The mean duration of followup was 7.1 months, with a range of 1-16 months. Kaplan-Meier actuarial survival was reported as 90 percent at 3 months and 83 percent at 1 year. The median LOS was 17 days; 54 percent of patients had "prolonged" air leaks. Seven patients required tracheotomy, and five required continued intubation. The perioperative mortality rate was 7 percent; six deaths occurred within 30 days of surgery, and five deaths occurred 1.5-7 months postoperatively. Fifteen patients had pulmonary or mediastinal tumors found during preoperative workup, and nine were operated on with tumor resection and LVRS. Five had malignant disease (three non-small-cell and one bronchoalveolar carcinoma, and one invasive thymoma). The respondents noted that in this group there was one operative death and no late deaths after a mean followup of 8 months. Although "severe hypercapnia," FEV1 < 500 cc, failure of pulmonary rehabilitation, and daily steroid dose >10 mg/day of prednisone seemed to be associated with slightly worse survival, no statistically significant relationships were found. Patient selection criteria are noted in Tables 2 and 3. Columbia also provided additional data after the deadline had been established in the Federal Register notice and correspondence. The information added four cases to the previous total of 85, and provided results for "the best 50 percent of patients followed 3 months or more." This material did not substantively alter the significance of the summarized data, nor did it appear that conclusions that might be drawn from that evidence would be affected. Columbia provided no cost data.

The Rose Medical Center of Denver, CO reported having operated on 272 patients, more than 95 percent of whom had been subject to LVRS via unilateral thoracoscopy. They divided their cases into groups of 119 treated with laser resection (group A) and 97 treated with staple reduction (group B). These groups represented 216 of the total number of 272 operative cases. Postoperative followup data were provided as noted in Table 9.

Table 9. Data from Rose Medical Center: Groups A and B.

Table

Table 9. Data from Rose Medical Center: Groups A and B.

They reported comparable reductions in "dyspnea index" scores at 6 months in both groups of patients, as noted in Table 10.

Table 10. Dyspnea index (0 = none; >10 = severe; 20 = extreme).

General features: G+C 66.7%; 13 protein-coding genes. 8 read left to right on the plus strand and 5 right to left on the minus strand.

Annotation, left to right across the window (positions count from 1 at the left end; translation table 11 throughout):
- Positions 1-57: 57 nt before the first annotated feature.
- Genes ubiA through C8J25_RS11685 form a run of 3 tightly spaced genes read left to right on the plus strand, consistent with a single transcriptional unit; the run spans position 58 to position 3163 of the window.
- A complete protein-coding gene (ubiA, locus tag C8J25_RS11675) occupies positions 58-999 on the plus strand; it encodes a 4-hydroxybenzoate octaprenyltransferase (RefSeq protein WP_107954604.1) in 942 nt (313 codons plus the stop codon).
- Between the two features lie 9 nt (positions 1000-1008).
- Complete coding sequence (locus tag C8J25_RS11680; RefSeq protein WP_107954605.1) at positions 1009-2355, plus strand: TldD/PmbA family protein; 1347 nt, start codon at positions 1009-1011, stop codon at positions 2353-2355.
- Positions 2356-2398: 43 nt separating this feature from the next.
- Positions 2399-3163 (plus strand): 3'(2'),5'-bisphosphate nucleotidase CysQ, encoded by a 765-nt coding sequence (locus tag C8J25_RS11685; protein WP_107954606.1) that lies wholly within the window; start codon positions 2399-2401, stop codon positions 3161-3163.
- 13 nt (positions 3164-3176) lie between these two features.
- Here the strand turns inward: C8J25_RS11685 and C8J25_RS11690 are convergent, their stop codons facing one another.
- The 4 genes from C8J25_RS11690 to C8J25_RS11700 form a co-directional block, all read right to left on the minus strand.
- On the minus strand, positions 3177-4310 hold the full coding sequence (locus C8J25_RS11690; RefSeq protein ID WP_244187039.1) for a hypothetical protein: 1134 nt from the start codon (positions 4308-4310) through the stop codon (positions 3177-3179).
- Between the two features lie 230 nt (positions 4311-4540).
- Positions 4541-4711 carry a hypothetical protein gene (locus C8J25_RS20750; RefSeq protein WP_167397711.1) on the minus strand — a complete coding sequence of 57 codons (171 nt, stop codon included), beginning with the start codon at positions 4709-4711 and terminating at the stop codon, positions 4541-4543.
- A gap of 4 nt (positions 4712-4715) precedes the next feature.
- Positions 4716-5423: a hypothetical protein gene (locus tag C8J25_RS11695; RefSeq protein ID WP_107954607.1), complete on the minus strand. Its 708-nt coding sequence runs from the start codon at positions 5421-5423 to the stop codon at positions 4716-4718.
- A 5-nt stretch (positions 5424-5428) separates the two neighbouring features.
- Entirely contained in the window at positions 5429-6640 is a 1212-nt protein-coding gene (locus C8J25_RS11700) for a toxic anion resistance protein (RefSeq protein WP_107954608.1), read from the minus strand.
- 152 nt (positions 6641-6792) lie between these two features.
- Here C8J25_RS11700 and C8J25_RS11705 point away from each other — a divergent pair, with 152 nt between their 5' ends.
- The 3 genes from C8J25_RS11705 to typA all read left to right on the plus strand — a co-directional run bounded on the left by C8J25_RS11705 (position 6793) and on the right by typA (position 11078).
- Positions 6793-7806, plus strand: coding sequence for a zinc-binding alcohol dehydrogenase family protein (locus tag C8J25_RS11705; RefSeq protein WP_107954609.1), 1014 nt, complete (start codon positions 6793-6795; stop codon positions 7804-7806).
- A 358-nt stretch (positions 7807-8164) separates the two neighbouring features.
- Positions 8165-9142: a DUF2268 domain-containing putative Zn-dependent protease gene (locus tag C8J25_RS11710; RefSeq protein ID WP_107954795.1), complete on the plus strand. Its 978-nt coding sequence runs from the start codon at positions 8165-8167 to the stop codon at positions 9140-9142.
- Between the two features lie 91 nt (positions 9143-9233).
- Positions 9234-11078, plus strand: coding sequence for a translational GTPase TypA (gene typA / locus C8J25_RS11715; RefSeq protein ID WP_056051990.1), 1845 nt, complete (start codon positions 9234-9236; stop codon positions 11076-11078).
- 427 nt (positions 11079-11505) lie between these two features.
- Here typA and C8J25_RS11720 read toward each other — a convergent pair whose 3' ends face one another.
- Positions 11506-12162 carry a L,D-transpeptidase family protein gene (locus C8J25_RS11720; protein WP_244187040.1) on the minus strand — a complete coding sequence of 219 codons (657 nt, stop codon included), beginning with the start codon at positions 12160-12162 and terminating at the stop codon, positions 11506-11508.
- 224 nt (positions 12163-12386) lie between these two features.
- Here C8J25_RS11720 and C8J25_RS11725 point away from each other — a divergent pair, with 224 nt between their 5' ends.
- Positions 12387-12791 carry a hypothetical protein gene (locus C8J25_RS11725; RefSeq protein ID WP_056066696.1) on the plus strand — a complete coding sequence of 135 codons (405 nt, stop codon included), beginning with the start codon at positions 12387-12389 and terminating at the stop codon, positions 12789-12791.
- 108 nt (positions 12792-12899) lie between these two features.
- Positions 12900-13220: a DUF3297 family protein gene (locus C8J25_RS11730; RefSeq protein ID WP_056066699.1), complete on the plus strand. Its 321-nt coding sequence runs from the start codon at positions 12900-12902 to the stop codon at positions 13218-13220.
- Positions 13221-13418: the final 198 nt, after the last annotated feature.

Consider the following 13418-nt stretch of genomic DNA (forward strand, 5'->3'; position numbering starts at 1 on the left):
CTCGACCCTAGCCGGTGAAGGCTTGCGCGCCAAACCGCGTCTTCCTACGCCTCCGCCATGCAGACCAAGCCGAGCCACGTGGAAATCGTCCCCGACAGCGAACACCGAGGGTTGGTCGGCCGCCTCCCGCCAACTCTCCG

Table

Table 10. Dyspnea index (0 = none; >10 = severe; 20 = extreme).

Although followup was more limited for the stapled than laser-treated patients, the data provided did not appear to favor either technique.

Information regarding patient inclusion and exclusion criteria is included in Tables 2 and 3. The Rose Medical Center also provided QOL data based upon patients' scores on the SF-36 Health Survey. Scale scores were separately provided for the laser-treated group (63 patients preoperative, and 69, 41, and 23 cases for 3, 6, and 12 months followup, respectively) and for the staple-treated group (93 preoperative, and 40 and 11 cases at 3 and 6 months followup, respectively). Three-month followup thus encompassed 109 of the 272 cases. In general, scores improved after surgery. However, this instrument has been subject to extensive psychometric analyses regarding its validity, reliability, precision, and standardization. The SF-36 Health Survey Manual and Interpretation Guide (1993; Medical Outcomes Trust, Boston, MA) indicates that for measuring changes in one group over time, the sample sizes needed to assure the reliability of each of the scale differences reported were, in the large majority of cases, much greater than those accumulated by the Center. The Rose Center reported a perioperative mortality of 5.6 percent; whereas increasing age was reported to have had a significant negative effect on survival, high dyspnea scores and low O2 saturation did not. No predictive value regarding perioperative death was found for PFTs, arterial blood gas (ABG) results, or dosage of prednisone. The Rose Medical Center noted that the hospital costs for LVRS averaged $21,158. This figure did not include physicians' or surgeons' fees or the costs of preoperative outpatient evaluative studies.